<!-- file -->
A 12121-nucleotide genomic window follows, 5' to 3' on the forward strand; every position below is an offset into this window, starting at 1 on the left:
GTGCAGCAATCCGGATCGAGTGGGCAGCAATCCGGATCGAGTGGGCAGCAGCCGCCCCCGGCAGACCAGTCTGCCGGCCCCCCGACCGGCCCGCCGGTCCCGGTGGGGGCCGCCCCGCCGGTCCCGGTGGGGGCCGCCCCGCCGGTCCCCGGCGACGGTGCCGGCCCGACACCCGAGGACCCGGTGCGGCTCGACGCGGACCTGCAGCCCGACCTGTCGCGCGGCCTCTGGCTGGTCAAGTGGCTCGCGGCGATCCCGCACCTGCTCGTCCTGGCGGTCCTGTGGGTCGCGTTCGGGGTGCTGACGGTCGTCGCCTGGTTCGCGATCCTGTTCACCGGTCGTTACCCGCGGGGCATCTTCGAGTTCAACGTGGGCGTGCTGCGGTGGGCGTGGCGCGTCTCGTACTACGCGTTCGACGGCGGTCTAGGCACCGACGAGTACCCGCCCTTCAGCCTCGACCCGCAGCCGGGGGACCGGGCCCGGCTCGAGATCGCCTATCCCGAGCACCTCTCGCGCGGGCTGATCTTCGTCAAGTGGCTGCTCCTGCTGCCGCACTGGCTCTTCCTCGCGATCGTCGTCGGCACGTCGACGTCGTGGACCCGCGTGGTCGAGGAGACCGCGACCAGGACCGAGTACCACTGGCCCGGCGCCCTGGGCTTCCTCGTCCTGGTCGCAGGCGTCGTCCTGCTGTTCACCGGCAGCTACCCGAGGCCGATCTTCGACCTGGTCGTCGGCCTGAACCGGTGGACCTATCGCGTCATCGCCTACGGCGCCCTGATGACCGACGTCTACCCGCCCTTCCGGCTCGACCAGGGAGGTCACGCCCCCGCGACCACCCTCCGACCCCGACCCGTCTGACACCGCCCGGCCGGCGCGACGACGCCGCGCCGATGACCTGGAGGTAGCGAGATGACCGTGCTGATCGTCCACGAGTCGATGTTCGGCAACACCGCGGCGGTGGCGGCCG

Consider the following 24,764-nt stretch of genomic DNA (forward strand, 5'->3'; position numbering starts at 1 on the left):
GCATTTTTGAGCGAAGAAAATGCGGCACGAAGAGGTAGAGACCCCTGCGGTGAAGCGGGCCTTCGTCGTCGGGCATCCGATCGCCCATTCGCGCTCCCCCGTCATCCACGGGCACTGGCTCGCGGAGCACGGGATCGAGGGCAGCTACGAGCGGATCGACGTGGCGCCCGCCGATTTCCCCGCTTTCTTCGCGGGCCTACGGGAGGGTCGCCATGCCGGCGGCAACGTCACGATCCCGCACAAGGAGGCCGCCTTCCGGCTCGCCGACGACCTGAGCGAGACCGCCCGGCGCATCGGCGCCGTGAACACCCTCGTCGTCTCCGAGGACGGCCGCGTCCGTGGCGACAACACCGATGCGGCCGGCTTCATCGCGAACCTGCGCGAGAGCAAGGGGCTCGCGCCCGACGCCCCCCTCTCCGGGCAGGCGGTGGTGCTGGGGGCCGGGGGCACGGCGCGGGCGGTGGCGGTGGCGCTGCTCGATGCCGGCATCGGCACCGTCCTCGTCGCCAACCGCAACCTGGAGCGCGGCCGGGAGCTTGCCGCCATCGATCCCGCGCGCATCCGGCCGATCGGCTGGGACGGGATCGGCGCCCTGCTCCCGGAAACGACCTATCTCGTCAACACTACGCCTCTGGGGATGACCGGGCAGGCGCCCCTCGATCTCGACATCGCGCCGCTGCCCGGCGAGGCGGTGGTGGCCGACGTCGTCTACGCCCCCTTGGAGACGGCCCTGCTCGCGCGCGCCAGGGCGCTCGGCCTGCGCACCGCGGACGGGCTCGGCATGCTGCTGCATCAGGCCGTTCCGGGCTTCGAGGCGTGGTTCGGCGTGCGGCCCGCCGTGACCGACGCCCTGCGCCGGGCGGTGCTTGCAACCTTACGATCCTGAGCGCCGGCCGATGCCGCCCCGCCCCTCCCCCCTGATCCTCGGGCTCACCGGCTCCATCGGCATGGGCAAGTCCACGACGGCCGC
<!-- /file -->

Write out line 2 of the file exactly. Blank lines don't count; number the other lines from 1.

GTGCAGCAATCCGGATCGAGTGGGCAGCAATCCGGATCGAGTGGGCAGCAGCCGCCCCCGGCAGACCAGTCTGCCGGCCCCCCGACCGGCCCGCCGGTCCCGGTGGGGGCCGCCCCGCCGGTCCCGGTGGGGGCCGCCCCGCCGGTCCCCGGCGACGGTGCCGGCCCGACACCCGAGGACCCGGTGCGGCTCGACGCGGACCTGCAGCCCGACCTGTCGCGCGGCCTCTGGCTGGTCAAGTGGCTCGCGGCGATCCCGCACCTGCTCGTCCTGGCGGTCCTGTGGGTCGCGTTCGGGGTGCTGACGGTCGTCGCCTGGTTCGCGATCCTGTTCACCGGTCGTTACCCGCGGGGCATCTTCGAGTTCAACGTGGGCGTGCTGCGGTGGGCGTGGCGCGTCTCGTACTACGCGTTCGACGGCGGTCTAGGCACCGACGAGTACCCGCCCTTCAGCCTCGACCCGCAGCCGGGGGACCGGGCCCGGCTCGAGATCGCCTATCCCGAGCACCTCTCGCGCGGGCTGATCTTCGTCAAGTGGCTGCTCCTGCTGCCGCACTGGCTCTTCCTCGCGATCGTCGTCGGCACGTCGACGTCGTGGACCCGCGTGGTCGAGGAGACCGCGACCAGGACCGAGTACCACTGGCCCGGCGCCCTGGGCTTCCTCGTCCTGGTCGCAGGCGTCGTCCTGCTGTTCACCGGCAGCTACCCGAGGCCGATCTTCGACCTGGTCGTCGGCCTGAACCGGTGGACCTATCGCGTCATCGCCTACGGCGCCCTGATGACCGACGTCTACCCGCCCTTCCGGCTCGACCAGGGAGGTCACGCCCCCGCGACCACCCTCCGACCCCGACCCGTCTGACACCGCCCGGCCGGCGCGACGACGCCGCGCCGATGACCTGGAGGTAGCGAGATGACCGTGCTGATCGTCCACGAGTCGATGTTCGGCAACACCGCGGCGGTGGCGGCCG